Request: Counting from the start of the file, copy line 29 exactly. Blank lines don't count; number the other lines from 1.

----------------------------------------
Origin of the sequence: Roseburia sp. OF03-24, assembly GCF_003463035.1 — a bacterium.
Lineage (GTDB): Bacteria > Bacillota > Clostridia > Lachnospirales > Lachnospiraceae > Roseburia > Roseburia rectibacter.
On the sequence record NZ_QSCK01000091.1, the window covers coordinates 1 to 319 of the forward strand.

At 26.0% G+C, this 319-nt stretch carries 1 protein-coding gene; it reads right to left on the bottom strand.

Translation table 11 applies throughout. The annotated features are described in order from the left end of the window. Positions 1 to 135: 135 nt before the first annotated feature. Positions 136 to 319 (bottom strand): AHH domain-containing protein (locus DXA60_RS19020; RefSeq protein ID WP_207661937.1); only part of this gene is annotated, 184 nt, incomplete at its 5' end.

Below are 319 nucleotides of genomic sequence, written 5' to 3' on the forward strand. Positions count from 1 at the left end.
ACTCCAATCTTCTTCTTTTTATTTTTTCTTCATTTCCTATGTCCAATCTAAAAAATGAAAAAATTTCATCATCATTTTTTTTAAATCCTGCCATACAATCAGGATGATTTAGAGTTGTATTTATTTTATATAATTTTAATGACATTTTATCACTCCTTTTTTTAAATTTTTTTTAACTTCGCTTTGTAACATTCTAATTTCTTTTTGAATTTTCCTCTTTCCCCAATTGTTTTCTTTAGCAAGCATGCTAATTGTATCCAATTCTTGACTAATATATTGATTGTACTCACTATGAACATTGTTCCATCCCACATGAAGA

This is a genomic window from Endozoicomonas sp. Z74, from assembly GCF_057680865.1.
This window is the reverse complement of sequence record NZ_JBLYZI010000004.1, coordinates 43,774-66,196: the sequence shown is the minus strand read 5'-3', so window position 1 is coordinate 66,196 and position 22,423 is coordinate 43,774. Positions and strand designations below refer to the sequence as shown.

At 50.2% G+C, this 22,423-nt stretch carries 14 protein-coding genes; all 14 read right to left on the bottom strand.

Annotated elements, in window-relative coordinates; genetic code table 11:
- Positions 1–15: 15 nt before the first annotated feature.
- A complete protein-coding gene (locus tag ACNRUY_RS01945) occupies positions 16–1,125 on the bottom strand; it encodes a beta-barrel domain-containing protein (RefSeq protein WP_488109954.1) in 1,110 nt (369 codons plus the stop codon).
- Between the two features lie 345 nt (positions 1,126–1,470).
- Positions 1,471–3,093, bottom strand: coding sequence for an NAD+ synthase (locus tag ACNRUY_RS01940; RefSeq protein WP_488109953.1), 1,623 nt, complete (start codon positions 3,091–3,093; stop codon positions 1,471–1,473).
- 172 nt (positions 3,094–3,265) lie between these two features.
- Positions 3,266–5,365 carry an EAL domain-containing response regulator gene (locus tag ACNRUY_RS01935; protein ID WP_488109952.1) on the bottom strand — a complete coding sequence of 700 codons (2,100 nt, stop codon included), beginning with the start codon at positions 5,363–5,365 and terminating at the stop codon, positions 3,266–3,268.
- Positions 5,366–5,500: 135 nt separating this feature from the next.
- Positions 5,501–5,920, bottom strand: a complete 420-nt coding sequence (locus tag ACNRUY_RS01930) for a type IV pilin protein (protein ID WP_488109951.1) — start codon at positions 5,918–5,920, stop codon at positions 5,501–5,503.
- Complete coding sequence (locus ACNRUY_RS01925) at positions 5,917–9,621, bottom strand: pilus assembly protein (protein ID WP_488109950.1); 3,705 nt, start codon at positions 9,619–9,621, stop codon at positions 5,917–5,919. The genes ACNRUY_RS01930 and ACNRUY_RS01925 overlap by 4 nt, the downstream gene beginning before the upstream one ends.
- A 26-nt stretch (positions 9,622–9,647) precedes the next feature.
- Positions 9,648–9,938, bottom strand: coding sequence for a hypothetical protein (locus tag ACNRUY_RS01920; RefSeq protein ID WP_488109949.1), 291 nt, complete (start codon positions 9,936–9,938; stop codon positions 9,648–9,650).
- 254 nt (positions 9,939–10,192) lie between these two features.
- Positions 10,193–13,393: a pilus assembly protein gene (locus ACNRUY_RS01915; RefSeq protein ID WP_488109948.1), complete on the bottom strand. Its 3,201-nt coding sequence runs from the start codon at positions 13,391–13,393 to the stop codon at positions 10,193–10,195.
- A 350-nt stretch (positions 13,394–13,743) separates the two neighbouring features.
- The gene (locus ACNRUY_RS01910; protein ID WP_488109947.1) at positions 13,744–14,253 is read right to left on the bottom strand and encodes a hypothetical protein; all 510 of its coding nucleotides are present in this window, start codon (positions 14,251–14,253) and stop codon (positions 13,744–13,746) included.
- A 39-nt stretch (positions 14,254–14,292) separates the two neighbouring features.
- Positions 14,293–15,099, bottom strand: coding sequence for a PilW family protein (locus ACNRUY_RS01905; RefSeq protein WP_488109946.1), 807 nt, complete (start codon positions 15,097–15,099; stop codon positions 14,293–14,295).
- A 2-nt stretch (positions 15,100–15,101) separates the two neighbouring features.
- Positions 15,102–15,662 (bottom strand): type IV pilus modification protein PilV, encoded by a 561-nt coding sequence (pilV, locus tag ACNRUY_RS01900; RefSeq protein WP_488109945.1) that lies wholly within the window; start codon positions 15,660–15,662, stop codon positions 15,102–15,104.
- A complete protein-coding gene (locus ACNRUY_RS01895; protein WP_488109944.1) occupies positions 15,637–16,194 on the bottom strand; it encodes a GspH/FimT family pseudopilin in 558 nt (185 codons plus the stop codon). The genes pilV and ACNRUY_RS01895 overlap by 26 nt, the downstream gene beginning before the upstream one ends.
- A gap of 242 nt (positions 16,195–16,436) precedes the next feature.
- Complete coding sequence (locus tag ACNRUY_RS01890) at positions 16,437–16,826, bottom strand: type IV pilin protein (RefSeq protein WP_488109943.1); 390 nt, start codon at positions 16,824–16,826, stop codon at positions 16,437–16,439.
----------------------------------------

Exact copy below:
- A 2-nt stretch (positions 15,100–15,101) separates the two neighbouring features.